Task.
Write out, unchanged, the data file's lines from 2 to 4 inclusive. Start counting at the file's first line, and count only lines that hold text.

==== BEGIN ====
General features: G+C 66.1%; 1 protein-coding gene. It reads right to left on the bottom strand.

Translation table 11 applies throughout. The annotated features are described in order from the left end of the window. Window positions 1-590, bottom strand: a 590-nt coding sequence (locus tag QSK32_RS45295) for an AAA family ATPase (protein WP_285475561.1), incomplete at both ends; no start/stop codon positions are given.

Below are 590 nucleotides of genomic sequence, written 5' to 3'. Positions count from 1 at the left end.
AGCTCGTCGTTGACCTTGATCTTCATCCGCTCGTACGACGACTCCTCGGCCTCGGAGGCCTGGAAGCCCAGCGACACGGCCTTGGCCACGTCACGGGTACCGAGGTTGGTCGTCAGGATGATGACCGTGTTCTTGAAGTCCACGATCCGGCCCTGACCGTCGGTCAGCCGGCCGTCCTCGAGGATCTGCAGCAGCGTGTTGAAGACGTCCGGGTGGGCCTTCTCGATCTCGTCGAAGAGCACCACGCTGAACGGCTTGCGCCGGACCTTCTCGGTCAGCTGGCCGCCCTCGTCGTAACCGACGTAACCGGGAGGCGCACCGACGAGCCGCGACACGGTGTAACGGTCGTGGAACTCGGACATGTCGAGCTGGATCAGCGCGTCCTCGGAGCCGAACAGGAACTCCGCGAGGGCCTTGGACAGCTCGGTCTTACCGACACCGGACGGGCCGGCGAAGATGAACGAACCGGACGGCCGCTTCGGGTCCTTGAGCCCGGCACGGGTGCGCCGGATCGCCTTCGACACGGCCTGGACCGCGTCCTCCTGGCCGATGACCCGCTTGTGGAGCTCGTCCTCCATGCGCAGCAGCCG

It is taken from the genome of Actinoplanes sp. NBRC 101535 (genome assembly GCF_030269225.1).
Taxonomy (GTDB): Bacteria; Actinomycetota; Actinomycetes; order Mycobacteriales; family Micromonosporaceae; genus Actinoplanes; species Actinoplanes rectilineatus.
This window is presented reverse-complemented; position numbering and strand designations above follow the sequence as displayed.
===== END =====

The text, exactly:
Translation table 11 applies throughout. The annotated features are described in order from the left end of the window. Window positions 1-590, bottom strand: a 590-nt coding sequence (locus tag QSK32_RS45295) for an AAA family ATPase (protein WP_285475561.1), incomplete at both ends; no start/stop codon positions are given.

Below are 590 nucleotides of genomic sequence, written 5' to 3'. Positions count from 1 at the left end.
AGCTCGTCGTTGACCTTGATCTTCATCCGCTCGTACGACGACTCCTCGGCCTCGGAGGCCTGGAAGCCCAGCGACACGGCCTTGGCCACGTCACGGGTACCGAGGTTGGTCGTCAGGATGATGACCGTGTTCTTGAAGTCCACGATCCGGCCCTGACCGTCGGTCAGCCGGCCGTCCTCGAGGATCTGCAGCAGCGTGTTGAAGACGTCCGGGTGGGCCTTCTCGATCTCGTCGAAGAGCACCACGCTGAACGGCTTGCGCCGGACCTTCTCGGTCAGCTGGCCGCCCTCGTCGTAACCGACGTAACCGGGAGGCGCACCGACGAGCCGCGACACGGTGTAACGGTCGTGGAACTCGGACATGTCGAGCTGGATCAGCGCGTCCTCGGAGCCGAACAGGAACTCCGCGAGGGCCTTGGACAGCTCGGTCTTACCGACACCGGACGGGCCGGCGAAGATGAACGAACCGGACGGCCGCTTCGGGTCCTTGAGCCCGGCACGGGTGCGCCGGATCGCCTTCGACACGGCCTGGACCGCGTCCTCCTGGCCGATGACCCGCTTGTGGAGCTCGTCCTCCATGCGCAGCAGCCG